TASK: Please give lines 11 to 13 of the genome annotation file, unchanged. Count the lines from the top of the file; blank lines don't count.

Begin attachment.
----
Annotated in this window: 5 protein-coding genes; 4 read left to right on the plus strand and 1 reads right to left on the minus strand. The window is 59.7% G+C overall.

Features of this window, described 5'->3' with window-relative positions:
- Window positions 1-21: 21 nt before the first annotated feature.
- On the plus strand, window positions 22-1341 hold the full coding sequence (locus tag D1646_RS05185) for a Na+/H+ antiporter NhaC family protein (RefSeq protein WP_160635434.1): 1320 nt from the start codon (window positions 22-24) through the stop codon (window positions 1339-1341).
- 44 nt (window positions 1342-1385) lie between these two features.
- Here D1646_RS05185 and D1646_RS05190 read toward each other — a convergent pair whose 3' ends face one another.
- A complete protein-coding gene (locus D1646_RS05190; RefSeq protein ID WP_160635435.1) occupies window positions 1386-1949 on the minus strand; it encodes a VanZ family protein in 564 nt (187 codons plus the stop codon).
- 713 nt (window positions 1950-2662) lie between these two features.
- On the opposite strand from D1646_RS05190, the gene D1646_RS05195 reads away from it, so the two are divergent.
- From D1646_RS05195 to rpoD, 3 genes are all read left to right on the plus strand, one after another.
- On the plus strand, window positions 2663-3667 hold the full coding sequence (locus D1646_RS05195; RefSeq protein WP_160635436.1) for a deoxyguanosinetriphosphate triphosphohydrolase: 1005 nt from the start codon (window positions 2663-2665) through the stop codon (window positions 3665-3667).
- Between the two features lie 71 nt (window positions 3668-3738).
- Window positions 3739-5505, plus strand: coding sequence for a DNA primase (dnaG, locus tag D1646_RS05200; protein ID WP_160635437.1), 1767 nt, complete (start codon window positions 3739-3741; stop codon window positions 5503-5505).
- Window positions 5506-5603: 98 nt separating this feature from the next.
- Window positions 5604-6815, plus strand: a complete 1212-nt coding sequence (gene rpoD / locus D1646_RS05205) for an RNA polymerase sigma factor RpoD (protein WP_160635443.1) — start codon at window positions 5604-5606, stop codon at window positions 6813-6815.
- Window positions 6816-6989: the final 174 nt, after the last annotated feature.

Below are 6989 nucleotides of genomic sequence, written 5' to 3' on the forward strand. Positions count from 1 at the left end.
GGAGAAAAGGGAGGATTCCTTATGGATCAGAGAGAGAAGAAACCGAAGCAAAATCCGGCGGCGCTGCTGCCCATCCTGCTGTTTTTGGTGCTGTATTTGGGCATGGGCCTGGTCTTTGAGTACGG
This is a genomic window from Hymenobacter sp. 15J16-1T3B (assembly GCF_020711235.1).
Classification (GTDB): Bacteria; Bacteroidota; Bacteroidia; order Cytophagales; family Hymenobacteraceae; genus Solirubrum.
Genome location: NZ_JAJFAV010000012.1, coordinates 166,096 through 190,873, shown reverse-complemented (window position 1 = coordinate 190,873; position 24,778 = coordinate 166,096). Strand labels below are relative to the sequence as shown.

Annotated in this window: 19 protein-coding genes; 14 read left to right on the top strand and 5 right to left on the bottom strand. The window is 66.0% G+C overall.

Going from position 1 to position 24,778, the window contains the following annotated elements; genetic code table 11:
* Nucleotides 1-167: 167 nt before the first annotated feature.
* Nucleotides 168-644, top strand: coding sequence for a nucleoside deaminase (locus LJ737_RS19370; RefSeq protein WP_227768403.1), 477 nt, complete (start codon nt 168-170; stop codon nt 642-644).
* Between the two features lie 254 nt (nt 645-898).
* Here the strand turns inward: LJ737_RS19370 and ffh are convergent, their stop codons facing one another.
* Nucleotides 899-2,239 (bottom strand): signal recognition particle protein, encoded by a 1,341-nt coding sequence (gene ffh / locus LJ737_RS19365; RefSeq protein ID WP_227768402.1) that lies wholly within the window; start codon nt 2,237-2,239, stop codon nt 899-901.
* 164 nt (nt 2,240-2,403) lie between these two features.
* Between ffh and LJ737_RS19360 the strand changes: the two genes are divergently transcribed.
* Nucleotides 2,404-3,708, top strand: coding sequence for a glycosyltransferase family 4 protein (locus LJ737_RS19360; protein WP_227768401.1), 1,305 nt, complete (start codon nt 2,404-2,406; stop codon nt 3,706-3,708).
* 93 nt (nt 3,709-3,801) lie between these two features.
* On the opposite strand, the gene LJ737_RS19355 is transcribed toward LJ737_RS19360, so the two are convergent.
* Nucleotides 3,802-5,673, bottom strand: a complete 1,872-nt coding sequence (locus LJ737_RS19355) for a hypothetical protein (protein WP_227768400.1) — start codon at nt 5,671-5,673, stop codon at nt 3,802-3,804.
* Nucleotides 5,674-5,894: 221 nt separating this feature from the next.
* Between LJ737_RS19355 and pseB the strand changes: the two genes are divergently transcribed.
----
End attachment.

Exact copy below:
- On the plus strand, window positions 2663-3667 hold the full coding sequence (locus D1646_RS05195; RefSeq protein WP_160635436.1) for a deoxyguanosinetriphosphate triphosphohydrolase: 1005 nt from the start codon (window positions 2663-2665) through the stop codon (window positions 3665-3667).
- Between the two features lie 71 nt (window positions 3668-3738).
- Window positions 3739-5505, plus strand: coding sequence for a DNA primase (dnaG, locus tag D1646_RS05200; protein ID WP_160635437.1), 1767 nt, complete (start codon window positions 3739-3741; stop codon window positions 5503-5505).